Maria Brito: It was about 10 seconds, and I just went on to, like, 2 hours.

Jonathan DeYoe: That’s good. So before we wrap up, I just want to know, is there anything that people don’t know about you or that maybe you’ve told them and they don’t remember that you really want them to know about you?

Maria Brito: No, I think that we have covered a lot. I think that I. I mean, I have many facets, and so it’s like, I love that you asked me if I had left behind my art advisory. No, I’m still advising and people building art collections. I love it. It’s my job. But I also love this creative thinking path that I have in parallel. And I think it’s important for me. It’s like, I see the business has different divisions, and it has different things to offer, and they are all connected through both entrepreneurship and art.

Jonathan DeYoe: So if you could get the truth about one question about your life or future, I can’t give you the answer, but what would be the question?

Maria Brito: I don’t want to know.

Jonathan DeYoe: Uh uh. That’s a slippery answer.

Maria Brito: I don’t want to know. I think that it will take the excitement and it’ll take the hustle. I don’t know. I read this interesting passage of this guy. He was very rich, or it’s mythology. Uh, he was very rich or something, and he had this direct line with God and whatnot. And he’s like, you know, I’m sick, and I just really don’t want to die. So then somebody came in, and another guy who also had a direct line to God or whatever said, look, what are you doing here? Are you coming to tell me that I’m going to get well? And he’s like, no, I came to tell you you’re going to die. So the guy was like, oh, my God. Fuck, you know? I mean, how come? So the guy left, and he was like, God, please give me 15 more years to live. And so God said, okay. And the other guy came back and said, God, tell me. Okay, you can live 15 years more. So, basically, this guy wanted to know everything that was happening to him or what will happen to him, and then 15 years later, he died. So bottom line of the story is, I don’t want to know. I don’t want to know. It’s like, the truth is, I have been surprised myself by my life so many times, and I think in a good way. And I think it’s a great adventure to be building things for my legacy, whatever that is, and, uh, to be raising my children and doing great things for others. And I don’t want to know.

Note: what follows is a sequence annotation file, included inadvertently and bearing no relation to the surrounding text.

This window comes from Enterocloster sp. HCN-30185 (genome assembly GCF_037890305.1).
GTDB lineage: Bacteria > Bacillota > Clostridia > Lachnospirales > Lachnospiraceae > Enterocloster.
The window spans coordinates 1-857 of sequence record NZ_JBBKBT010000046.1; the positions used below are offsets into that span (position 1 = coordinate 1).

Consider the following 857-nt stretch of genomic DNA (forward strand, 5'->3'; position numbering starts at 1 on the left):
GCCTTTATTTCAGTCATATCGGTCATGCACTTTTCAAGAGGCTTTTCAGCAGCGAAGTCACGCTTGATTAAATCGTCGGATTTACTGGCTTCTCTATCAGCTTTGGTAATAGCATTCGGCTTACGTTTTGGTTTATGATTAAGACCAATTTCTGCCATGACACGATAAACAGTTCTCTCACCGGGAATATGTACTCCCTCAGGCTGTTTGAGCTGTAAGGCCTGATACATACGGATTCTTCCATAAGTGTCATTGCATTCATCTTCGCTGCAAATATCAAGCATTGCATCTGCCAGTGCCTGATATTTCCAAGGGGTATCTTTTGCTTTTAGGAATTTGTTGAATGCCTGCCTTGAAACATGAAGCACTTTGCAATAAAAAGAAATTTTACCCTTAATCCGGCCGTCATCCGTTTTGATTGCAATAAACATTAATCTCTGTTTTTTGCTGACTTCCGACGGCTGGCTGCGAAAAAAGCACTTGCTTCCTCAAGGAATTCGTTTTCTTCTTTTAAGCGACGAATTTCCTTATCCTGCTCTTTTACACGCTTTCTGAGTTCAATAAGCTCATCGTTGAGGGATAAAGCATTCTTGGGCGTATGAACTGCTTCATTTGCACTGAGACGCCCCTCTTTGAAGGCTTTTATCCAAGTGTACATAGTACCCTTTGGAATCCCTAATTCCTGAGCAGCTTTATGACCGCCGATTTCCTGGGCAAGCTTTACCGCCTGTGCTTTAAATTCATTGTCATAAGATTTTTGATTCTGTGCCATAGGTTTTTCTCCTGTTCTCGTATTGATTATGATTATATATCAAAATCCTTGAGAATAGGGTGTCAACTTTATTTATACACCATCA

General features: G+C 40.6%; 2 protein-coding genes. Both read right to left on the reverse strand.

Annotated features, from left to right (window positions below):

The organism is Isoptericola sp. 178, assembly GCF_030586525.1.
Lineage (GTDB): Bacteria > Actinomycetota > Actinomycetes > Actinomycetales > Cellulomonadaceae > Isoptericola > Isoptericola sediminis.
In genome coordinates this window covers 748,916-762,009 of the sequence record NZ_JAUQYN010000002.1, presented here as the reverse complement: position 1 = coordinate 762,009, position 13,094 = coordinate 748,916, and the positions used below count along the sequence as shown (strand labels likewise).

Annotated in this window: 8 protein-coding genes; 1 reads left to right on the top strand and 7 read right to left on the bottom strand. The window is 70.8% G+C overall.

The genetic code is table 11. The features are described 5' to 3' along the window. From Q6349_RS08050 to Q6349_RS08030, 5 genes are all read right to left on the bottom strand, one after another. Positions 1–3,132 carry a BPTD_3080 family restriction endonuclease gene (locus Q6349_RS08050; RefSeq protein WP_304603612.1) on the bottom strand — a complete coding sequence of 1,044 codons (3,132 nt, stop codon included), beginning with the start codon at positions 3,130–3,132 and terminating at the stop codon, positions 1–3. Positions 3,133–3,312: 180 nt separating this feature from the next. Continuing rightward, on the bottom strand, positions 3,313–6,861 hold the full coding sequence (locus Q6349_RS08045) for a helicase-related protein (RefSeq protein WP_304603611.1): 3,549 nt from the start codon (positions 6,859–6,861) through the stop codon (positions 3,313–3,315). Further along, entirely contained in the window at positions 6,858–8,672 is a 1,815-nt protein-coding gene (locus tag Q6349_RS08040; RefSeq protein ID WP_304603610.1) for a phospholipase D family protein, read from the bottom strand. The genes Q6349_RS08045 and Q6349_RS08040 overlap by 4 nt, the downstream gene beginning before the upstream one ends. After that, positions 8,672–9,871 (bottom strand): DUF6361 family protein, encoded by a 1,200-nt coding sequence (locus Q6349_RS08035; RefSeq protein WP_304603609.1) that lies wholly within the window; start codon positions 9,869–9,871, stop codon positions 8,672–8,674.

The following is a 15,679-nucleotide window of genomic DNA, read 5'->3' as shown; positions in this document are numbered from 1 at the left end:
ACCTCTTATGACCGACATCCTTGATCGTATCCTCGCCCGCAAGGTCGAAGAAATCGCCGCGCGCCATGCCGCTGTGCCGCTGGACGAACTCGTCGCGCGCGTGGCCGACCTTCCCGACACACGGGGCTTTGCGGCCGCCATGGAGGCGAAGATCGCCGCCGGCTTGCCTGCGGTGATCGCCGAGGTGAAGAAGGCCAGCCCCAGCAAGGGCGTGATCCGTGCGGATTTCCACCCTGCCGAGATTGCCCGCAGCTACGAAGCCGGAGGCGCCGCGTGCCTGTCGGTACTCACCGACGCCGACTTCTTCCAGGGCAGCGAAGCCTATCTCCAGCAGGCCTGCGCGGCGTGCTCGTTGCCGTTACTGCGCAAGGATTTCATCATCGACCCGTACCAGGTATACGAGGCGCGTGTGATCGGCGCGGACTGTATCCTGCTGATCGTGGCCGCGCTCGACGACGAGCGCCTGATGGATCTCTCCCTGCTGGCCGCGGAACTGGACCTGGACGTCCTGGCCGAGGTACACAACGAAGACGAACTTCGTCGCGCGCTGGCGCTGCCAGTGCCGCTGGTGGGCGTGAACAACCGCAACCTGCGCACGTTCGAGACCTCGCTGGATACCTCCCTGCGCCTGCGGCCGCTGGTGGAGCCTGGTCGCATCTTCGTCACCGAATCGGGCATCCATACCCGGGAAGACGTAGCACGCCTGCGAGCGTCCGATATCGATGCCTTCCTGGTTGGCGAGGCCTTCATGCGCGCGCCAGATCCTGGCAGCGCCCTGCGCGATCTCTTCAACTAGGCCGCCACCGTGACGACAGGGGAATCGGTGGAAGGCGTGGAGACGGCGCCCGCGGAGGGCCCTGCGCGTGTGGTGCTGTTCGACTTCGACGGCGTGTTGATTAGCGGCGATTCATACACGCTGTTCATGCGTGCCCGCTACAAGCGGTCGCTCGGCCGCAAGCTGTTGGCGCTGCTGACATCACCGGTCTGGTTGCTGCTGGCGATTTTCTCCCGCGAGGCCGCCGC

Jonathan DeYoe: Yeah, there’s value in the surprise. So tell people how they can connect with you.

Maria Brito: Well, my website is mariabrida.com. That’s just B-R-I-T as in tom o. And that, huh. Has links to all my social media profiles and LinkedIn and all that, and also has a form to fill out if anybody wants to talk to me directly. And that’s where I am. And it’s a link to the book, links to everything. I think that’s the easiest path for anybody.

Jonathan DeYoe: All right, maria, thanks so much for coming on. All that stuff will be in the show notes. I really appreciate your time.

Maria Brito: Thank you, jonathan. That was wonderful.